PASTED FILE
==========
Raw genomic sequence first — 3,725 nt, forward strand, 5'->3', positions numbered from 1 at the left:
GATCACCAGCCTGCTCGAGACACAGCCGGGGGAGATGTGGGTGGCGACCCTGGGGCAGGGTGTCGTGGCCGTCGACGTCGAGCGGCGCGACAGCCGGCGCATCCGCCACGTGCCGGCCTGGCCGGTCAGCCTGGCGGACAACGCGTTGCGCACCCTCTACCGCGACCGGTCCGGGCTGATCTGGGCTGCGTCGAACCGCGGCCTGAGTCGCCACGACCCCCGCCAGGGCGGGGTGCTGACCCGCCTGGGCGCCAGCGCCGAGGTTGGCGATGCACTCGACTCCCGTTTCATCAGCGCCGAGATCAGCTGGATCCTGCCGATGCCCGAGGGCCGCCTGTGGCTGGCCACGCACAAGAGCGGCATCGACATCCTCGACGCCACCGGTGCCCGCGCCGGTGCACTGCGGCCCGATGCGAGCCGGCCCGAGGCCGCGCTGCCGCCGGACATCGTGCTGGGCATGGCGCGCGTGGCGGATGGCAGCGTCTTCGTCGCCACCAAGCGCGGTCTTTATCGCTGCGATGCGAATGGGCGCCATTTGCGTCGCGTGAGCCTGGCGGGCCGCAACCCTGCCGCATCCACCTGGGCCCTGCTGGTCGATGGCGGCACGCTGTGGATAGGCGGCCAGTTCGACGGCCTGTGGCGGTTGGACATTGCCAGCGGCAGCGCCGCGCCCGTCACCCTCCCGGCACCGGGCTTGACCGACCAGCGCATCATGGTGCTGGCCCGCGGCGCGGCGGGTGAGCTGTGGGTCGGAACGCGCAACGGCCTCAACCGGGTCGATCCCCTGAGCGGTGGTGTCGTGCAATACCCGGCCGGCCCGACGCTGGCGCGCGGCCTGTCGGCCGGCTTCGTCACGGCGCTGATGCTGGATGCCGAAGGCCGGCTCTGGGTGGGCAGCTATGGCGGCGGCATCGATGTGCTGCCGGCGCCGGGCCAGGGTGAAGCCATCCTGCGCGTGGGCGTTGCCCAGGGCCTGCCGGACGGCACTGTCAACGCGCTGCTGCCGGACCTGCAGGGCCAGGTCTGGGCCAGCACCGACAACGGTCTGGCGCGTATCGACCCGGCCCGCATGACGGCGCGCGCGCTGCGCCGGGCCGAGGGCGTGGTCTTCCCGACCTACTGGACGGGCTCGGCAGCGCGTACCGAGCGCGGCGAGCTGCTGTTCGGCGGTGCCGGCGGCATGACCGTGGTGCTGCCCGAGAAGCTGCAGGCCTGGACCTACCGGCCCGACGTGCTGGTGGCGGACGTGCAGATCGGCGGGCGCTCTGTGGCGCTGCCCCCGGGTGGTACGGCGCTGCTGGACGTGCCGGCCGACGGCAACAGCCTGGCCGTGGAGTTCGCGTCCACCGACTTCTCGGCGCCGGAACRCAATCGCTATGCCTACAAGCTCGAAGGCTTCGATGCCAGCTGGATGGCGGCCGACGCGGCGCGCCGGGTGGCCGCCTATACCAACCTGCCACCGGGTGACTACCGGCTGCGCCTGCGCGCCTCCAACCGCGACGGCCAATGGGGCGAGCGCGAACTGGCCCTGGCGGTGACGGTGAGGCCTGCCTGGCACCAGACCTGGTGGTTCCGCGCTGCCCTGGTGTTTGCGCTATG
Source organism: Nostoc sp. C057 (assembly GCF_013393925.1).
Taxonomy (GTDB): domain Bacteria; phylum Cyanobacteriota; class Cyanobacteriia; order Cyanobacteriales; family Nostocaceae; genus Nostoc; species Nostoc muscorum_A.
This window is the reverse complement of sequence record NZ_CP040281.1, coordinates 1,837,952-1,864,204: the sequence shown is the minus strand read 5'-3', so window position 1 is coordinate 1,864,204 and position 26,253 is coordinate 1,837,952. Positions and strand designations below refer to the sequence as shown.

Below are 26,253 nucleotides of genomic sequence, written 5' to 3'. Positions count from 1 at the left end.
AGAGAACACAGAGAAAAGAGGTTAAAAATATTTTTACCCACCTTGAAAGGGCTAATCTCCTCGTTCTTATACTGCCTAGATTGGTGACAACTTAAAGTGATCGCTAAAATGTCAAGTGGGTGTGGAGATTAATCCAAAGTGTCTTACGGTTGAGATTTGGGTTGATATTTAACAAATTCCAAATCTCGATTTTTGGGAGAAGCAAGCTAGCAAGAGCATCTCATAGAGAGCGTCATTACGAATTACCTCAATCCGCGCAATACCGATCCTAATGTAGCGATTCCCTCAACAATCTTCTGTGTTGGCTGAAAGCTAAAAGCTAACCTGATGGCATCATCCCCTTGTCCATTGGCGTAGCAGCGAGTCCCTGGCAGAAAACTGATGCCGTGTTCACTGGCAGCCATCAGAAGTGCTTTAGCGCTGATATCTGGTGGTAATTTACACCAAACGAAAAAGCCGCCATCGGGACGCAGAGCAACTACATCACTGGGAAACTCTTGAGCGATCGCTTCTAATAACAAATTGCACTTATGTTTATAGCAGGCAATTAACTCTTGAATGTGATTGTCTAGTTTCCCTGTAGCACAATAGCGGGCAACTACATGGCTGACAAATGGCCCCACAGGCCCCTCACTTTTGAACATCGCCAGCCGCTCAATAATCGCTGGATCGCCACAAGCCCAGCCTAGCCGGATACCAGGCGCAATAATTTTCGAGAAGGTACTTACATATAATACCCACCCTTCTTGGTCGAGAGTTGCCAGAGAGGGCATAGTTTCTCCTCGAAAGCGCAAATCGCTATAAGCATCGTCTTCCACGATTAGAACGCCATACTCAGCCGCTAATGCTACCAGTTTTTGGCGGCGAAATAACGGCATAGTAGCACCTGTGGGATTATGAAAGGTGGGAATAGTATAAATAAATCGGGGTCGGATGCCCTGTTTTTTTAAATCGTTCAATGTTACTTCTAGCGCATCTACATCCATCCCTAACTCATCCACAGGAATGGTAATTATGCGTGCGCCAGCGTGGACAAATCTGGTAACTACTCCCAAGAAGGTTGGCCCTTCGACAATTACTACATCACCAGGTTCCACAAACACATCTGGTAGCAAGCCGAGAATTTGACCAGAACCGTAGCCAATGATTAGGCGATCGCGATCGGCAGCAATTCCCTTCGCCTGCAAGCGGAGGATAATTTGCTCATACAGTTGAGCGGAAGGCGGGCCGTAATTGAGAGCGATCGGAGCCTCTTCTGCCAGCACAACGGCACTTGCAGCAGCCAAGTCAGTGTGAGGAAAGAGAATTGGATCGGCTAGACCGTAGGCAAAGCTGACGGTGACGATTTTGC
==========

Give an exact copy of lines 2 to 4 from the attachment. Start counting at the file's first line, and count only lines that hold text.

GATCACCAGCCTGCTCGAGACACAGCCGGGGGAGATGTGGGTGGCGACCCTGGGGCAGGGTGTCGTGGCCGTCGACGTCGAGCGGCGCGACAGCCGGCGCATCCGCCACGTGCCGGCCTGGCCGGTCAGCCTGGCGGACAACGCGTTGCGCACCCTCTACCGCGACCGGTCCGGGCTGATCTGGGCTGCGTCGAACCGCGGCCTGAGTCGCCACGACCCCCGCCAGGGCGGGGTGCTGACCCGCCTGGGCGCCAGCGCCGAGGTTGGCGATGCACTCGACTCCCGTTTCATCAGCGCCGAGATCAGCTGGATCCTGCCGATGCCCGAGGGCCGCCTGTGGCTGGCCACGCACAAGAGCGGCATCGACATCCTCGACGCCACCGGTGCCCGCGCCGGTGCACTGCGGCCCGATGCGAGCCGGCCCGAGGCCGCGCTGCCGCCGGACATCGTGCTGGGCATGGCGCGCGTGGCGGATGGCAGCGTCTTCGTCGCCACCAAGCGCGGTCTTTATCGCTGCGATGCGAATGGGCGCCATTTGCGTCGCGTGAGCCTGGCGGGCCGCAACCCTGCCGCATCCACCTGGGCCCTGCTGGTCGATGGCGGCACGCTGTGGATAGGCGGCCAGTTCGACGGCCTGTGGCGGTTGGACATTGCCAGCGGCAGCGCCGCGCCCGTCACCCTCCCGGCACCGGGCTTGACCGACCAGCGCATCATGGTGCTGGCCCGCGGCGCGGCGGGTGAGCTGTGGGTCGGAACGCGCAACGGCCTCAACCGGGTCGATCCCCTGAGCGGTGGTGTCGTGCAATACCCGGCCGGCCCGACGCTGGCGCGCGGCCTGTCGGCCGGCTTCGTCACGGCGCTGATGCTGGATGCCGAAGGCCGGCTCTGGGTGGGCAGCTATGGCGGCGGCATCGATGTGCTGCCGGCGCCGGGCCAGGGTGAAGCCATCCTGCGCGTGGGCGTTGCCCAGGGCCTGCCGGACGGCACTGTCAACGCGCTGCTGCCGGACCTGCAGGGCCAGGTCTGGGCCAGCACCGACAACGGTCTGGCGCGTATCGACCCGGCCCGCATGACGGCGCGCGCGCTGCGCCGGGCCGAGGGCGTGGTCTTCCCGACCTACTGGACGGGCTCGGCAGCGCGTACCGAGCGCGGCGAGCTGCTGTTCGGCGGTGCCGGCGGCATGACCGTGGTGCTGCCCGAGAAGCTGCAGGCCTGGACCTACCGGCCCGACGTGCTGGTGGCGGACGTGCAGATCGGCGGGCGCTCTGTGGCGCTGCCCCCGGGTGGTACGGCGCTGCTGGACGTGCCGGCCGACGGCAACAGCCTGGCCGTGGAGTTCGCGTCCACCGACTTCTCGGCGCCGGAACRCAATCGCTATGCCTACAAGCTCGAAGGCTTCGATGCCAGCTGGATGGCGGCCGACGCGGCGCGCCGGGTGGCCGCCTATACCAACCTGCCACCGGGTGACTACCGGCTGCGCCTGCGCGCCTCCAACCGCGACGGCCAATGGGGCGAGCGCGAACTGGCCCTGGCGGTGACGGTGAGGCCTGCCTGGCACCAGACCTGGTGGTTCCGCGCTGCCCTGGTGTTTGCGCTATG
Source organism: Nostoc sp. C057 (assembly GCF_013393925.1).
Taxonomy (GTDB): domain Bacteria; phylum Cyanobacteriota; class Cyanobacteriia; order Cyanobacteriales; family Nostocaceae; genus Nostoc; species Nostoc muscorum_A.